The tragic death of a 13-year-old Connecticut girl from rabies last October has once again triggered an avalanche of dire warnings about the supposed dangers of sharing our neighborhoods with bats. Some communities have recommended eviction of any bats living near humans, and others have even mandated removal of backyard bat houses. Are such actions justified? Let's examine the facts.
Only two diseases have been transmitted from bats to humans in North America: histoplasmosis and rabies. Histoplasmosis is a respiratory disease caused by a fungus that grows in soil enriched by animal droppings, most frequently birds. Ninety percent of all reported cases in humans come from the Ohio and Mississippi River valleys and adjacent areas where warm, humid conditions favor fungal growth. The disease is rare or nonexistent in most of Canada and in the far northern and western U.S. The vast majority of cases are asymptomatic or involve no more than flu-like symptoms, though a few individuals become seriously ill, especially if exposed to large quantities of spore-laden dust. To be safe, simply avoid breathing dust in areas where there are animal droppings.
Rabies is a viral infection of the central nervous system and is easily prevented by vaccination. The modern rabies vaccine ranks among the safest and least painful of all vaccines and provides excellent protection. Anyone who handles wild animals should obtain pre-exposure immunization, and anyone bitten or exposed to the saliva or nerve tissue of a rabies-suspect animal should immediately obtain post-exposure treatment. This treatment has been simplified and no longer requires a lengthy series of shots in the stomach as it did in the past.
Worldwide, more than 30,000 humans die from rabies each year, and 99 percent of these deaths are due to contact with rabid dogs. In modern countries, where most dogs and cats are now vaccinated against rabies, the disease is rare in humans. For example, only about one person per year contracts rabies in the U.S. Dog bites remain the most frequent cause for vaccination in North America, but fatalities more often result from contact with wildlife, which is less likely to be reported and treated.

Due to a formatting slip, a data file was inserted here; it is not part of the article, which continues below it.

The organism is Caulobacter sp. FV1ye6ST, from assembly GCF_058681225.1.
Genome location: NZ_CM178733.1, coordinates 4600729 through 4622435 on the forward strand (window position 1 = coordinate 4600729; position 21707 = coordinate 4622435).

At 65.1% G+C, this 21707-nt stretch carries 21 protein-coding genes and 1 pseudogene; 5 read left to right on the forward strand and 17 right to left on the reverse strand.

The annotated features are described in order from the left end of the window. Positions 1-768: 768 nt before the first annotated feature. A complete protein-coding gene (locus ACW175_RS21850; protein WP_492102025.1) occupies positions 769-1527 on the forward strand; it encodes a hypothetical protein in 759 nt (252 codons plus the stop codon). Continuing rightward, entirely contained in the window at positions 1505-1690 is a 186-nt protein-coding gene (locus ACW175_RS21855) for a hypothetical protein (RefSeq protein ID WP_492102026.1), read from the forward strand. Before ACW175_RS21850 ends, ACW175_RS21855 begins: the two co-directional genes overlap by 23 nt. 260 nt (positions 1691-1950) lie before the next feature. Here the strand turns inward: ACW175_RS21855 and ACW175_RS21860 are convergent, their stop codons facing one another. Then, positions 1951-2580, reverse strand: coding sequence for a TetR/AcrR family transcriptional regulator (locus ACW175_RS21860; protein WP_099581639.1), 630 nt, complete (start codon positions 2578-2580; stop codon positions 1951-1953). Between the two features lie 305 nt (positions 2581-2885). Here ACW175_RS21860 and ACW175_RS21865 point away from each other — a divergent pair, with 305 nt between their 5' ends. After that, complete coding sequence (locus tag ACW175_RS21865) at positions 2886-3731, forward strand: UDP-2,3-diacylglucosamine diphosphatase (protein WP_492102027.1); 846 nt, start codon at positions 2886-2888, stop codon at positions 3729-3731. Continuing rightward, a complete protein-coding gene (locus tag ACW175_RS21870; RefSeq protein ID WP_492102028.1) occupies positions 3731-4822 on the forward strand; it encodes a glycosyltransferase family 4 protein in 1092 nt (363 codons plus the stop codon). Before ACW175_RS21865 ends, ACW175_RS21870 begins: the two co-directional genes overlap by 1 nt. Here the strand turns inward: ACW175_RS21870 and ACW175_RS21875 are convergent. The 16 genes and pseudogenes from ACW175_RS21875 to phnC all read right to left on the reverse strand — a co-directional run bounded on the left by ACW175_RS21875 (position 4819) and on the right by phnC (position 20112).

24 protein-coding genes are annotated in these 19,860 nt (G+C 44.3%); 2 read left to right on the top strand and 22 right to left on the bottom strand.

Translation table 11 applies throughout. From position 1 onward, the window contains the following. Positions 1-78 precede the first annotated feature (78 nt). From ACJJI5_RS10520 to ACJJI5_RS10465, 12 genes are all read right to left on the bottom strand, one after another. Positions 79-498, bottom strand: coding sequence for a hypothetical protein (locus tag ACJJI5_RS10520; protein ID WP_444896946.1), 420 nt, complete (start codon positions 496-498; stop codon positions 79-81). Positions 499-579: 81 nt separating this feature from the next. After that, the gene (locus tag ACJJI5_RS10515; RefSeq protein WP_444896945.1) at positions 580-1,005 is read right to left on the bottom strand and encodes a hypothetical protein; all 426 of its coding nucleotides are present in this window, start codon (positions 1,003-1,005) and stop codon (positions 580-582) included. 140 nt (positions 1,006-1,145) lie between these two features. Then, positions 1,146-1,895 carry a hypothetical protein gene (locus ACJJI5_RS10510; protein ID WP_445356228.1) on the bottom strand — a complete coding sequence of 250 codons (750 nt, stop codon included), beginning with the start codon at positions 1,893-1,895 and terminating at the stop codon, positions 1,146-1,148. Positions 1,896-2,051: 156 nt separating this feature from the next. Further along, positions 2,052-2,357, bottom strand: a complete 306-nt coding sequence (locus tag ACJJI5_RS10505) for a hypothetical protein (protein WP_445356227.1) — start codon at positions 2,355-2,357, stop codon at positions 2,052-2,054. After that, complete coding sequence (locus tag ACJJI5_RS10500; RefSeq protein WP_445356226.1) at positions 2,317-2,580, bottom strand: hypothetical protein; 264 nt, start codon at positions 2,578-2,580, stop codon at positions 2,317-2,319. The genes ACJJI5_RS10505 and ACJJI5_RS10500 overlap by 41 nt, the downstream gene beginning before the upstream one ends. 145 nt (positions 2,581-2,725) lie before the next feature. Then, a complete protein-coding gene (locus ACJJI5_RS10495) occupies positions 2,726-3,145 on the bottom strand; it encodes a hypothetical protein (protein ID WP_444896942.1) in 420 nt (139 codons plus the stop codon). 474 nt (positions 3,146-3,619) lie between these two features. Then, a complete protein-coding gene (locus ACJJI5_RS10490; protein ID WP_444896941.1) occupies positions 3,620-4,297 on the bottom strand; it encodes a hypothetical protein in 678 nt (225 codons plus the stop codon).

Inexplicably, a strain believed to be associated with the silver-haired bat (Lasionycteris noctivagans), based on monoclonal antibody tests, now accounts for the majority of all North American human rabies cases. How this rare transmission occurs remains a mystery, since silver-haired bats seldom contact people and do not form colonies in buildings or bat houses. Such cases typically cannot be traced to any known exposure.
The good news is that the North American bat species most frequently found in our homes or bat houses, big and little brown bats (Eptesicus fuscus and Myotis lucifugus), are not known to have caused a single case of human rabies in the past 15 years. In fact, only four cases are believed to have come from common house-dwelling species in American history. Furthermore, contrary to occasional speculation, there is no evidence that bats living in buildings ever transmit rabies through parasites, the air, or fecal material.
Since 1980, 14 Americans have died of rabies contracted from bats, and eight of those were ascribed to silver-haired bats. Some cases could have been preventedfor example, the one involving a man who failed to report being bitten by a sick bat that he dunked in his beer during a barroom prank. Placed in perspective, we are hundreds of times more likely to die from riding a bicycle, falling down stairs, or hitting a deer while driving. In fact, dog attacks kill as many Americans annually as have died in the past 15 years from contact with bats. Death from bat rabies grabs headlines only because it is so rare.
Children should be taught to appreciate but never handle bats or any other wild animals. Only experienced animal rehabilitators, researchers, or educators should attempt to keep bats in captivity. Such people must be protected by pre-exposure immunization. Even newborn animals can be infected with rabies, and the virus can lie dormant in any mammal for many months before making it visibly sick or contagious. Rabies outbreaks in animals such as raccoons, skunks, and foxes are unaffected by, and independent of, the disease in bats. There is no evidence that outbreaks of rabies occur in bats, nor that the current incidence is any higher than in decades past. In bats, only occasional individuals succumb to the illness, and these typically remain nonaggressive, biting only in self-defense, if handled.
The odds of contracting rabies are virtually nonexistent for anyone who: 1) vaccinates family dogs and cats; 2) avoids handling wildlife; and 3) obtains prompt vaccination following any suspected exposure. It also makes sense to exclude bats from human living quarters, rarely a difficult task, even if bats live in the attic. There is no evidence to suggest that elimination of bats from buildings or bat houses would make any neighborhood measurably safer. In fact, loss of bats increases demand for pesticides that already threaten both human and environmental health. You can help by countering with facts when local media run needlessly scary stories.
- Merlin D. Tuttle
Founder and Executive Director
The silver-haired bat